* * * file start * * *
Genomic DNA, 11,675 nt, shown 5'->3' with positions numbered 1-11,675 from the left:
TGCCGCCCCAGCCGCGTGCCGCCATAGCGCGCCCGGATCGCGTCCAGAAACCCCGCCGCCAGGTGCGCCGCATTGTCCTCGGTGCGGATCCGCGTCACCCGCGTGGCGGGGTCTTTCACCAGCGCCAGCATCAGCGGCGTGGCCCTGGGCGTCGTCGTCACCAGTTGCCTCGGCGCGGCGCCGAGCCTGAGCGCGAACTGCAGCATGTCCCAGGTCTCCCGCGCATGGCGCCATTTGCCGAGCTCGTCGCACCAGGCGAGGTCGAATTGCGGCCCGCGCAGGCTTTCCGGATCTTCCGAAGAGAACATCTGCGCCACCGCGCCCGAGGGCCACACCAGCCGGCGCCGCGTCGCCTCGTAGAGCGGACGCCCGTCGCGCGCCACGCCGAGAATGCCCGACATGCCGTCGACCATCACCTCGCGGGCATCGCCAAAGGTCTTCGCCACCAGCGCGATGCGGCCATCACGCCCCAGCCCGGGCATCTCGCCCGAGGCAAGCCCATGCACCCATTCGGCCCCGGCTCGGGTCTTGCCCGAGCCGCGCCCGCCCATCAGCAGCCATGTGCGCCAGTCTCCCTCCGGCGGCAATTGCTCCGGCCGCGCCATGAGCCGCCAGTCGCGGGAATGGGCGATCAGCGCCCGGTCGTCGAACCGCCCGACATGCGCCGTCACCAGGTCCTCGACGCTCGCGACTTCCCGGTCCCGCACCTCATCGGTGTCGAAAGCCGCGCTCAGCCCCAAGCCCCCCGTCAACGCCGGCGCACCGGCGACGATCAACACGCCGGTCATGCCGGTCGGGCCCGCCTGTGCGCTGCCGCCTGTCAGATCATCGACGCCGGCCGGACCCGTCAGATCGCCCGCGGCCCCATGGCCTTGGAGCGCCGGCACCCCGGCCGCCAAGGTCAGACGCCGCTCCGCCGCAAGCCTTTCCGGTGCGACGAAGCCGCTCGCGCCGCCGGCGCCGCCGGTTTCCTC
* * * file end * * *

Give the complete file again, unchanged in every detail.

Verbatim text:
Genomic DNA, 11,675 nt, shown 5'->3' with positions numbered 1-11,675 from the left:
TGCCGCCCCAGCCGCGTGCCGCCATAGCGCGCCCGGATCGCGTCCAGAAACCCCGCCGCCAGGTGCGCCGCATTGTCCTCGGTGCGGATCCGCGTCACCCGCGTGGCGGGGTCTTTCACCAGCGCCAGCATCAGCGGCGTGGCCCTGGGCGTCGTCGTCACCAGTTGCCTCGGCGCGGCGCCGAGCCTGAGCGCGAACTGCAGCATGTCCCAGGTCTCCCGCGCATGGCGCCATTTGCCGAGCTCGTCGCACCAGGCGAGGTCGAATTGCGGCCCGCGCAGGCTTTCCGGATCTTCCGAAGAGAACATCTGCGCCACCGCGCCCGAGGGCCACACCAGCCGGCGCCGCGTCGCCTCGTAGAGCGGACGCCCGTCGCGCGCCACGCCGAGAATGCCCGACATGCCGTCGACCATCACCTCGCGGGCATCGCCAAAGGTCTTCGCCACCAGCGCGATGCGGCCATCACGCCCCAGCCCGGGCATCTCGCCCGAGGCAAGCCCATGCACCCATTCGGCCCCGGCTCGGGTCTTGCCCGAGCCGCGCCCGCCCATCAGCAGCCATGTGCGCCAGTCTCCCTCCGGCGGCAATTGCTCCGGCCGCGCCATGAGCCGCCAGTCGCGGGAATGGGCGATCAGCGCCCGGTCGTCGAACCGCCCGACATGCGCCGTCACCAGGTCCTCGACGCTCGCGACTTCCCGGTCCCGCACCTCATCGGTGTCGAAAGCCGCGCTCAGCCCCAAGCCCCCCGTCAACGCCGGCGCACCGGCGACGATCAACACGCCGGTCATGCCGGTCGGGCCCGCCTGTGCGCTGCCGCCTGTCAGATCATCGACGCCGGCCGGACCCGTCAGATCGCCCGCGGCCCCATGGCCTTGGAGCGCCGGCACCCCGGCCGCCAAGGTCAGACGCCGCTCCGCCGCAAGCCTTTCCGGTGCGACGAAGCCGCTCGCGCCGCCGGCGCCGCCGGTTTCCTC